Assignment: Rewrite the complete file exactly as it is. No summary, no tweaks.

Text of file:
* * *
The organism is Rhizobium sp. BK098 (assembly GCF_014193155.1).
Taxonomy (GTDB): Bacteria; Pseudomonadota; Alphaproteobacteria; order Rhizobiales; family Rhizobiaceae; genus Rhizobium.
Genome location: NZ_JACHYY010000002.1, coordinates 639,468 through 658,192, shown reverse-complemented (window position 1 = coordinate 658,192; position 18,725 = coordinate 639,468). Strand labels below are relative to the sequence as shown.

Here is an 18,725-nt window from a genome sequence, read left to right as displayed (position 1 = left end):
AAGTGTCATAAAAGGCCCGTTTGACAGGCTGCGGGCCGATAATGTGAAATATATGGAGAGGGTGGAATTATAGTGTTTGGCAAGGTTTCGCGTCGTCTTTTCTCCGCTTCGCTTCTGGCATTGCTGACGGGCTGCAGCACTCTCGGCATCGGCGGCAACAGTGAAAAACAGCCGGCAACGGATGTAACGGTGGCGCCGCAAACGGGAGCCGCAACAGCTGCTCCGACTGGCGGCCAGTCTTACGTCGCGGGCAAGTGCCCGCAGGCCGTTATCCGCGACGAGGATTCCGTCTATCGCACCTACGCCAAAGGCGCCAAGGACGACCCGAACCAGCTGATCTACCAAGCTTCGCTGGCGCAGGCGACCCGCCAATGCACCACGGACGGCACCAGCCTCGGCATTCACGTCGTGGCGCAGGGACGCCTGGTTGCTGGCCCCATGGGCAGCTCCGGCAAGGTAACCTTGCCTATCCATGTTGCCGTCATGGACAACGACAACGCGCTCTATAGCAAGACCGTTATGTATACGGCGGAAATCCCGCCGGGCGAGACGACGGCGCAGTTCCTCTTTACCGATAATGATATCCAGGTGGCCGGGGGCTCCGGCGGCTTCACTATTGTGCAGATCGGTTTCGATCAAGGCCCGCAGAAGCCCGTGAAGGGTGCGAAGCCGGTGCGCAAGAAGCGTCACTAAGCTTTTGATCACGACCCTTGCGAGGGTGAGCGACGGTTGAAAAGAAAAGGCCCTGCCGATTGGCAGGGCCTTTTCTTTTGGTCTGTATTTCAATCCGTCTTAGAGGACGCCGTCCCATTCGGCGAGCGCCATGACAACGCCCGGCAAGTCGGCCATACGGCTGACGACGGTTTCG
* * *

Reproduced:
The organism is Rhizobium sp. BK098 (assembly GCF_014193155.1).
Taxonomy (GTDB): Bacteria; Pseudomonadota; Alphaproteobacteria; order Rhizobiales; family Rhizobiaceae; genus Rhizobium.
Genome location: NZ_JACHYY010000002.1, coordinates 639,468 through 658,192, shown reverse-complemented (window position 1 = coordinate 658,192; position 18,725 = coordinate 639,468). Strand labels below are relative to the sequence as shown.

Here is an 18,725-nt window from a genome sequence, read left to right as displayed (position 1 = left end):
AAGTGTCATAAAAGGCCCGTTTGACAGGCTGCGGGCCGATAATGTGAAATATATGGAGAGGGTGGAATTATAGTGTTTGGCAAGGTTTCGCGTCGTCTTTTCTCCGCTTCGCTTCTGGCATTGCTGACGGGCTGCAGCACTCTCGGCATCGGCGGCAACAGTGAAAAACAGCCGGCAACGGATGTAACGGTGGCGCCGCAAACGGGAGCCGCAACAGCTGCTCCGACTGGCGGCCAGTCTTACGTCGCGGGCAAGTGCCCGCAGGCCGTTATCCGCGACGAGGATTCCGTCTATCGCACCTACGCCAAAGGCGCCAAGGACGACCCGAACCAGCTGATCTACCAAGCTTCGCTGGCGCAGGCGACCCGCCAATGCACCACGGACGGCACCAGCCTCGGCATTCACGTCGTGGCGCAGGGACGCCTGGTTGCTGGCCCCATGGGCAGCTCCGGCAAGGTAACCTTGCCTATCCATGTTGCCGTCATGGACAACGACAACGCGCTCTATAGCAAGACCGTTATGTATACGGCGGAAATCCCGCCGGGCGAGACGACGGCGCAGTTCCTCTTTACCGATAATGATATCCAGGTGGCCGGGGGCTCCGGCGGCTTCACTATTGTGCAGATCGGTTTCGATCAAGGCCCGCAGAAGCCCGTGAAGGGTGCGAAGCCGGTGCGCAAGAAGCGTCACTAAGCTTTTGATCACGACCCTTGCGAGGGTGAGCGACGGTTGAAAAGAAAAGGCCCTGCCGATTGGCAGGGCCTTTTCTTTTGGTCTGTATTTCAATCCGTCTTAGAGGACGCCGTCCCATTCGGCGAGCGCCATGACAACGCCCGGCAAGTCGGCCATACGGCTGACGACGGTTTCG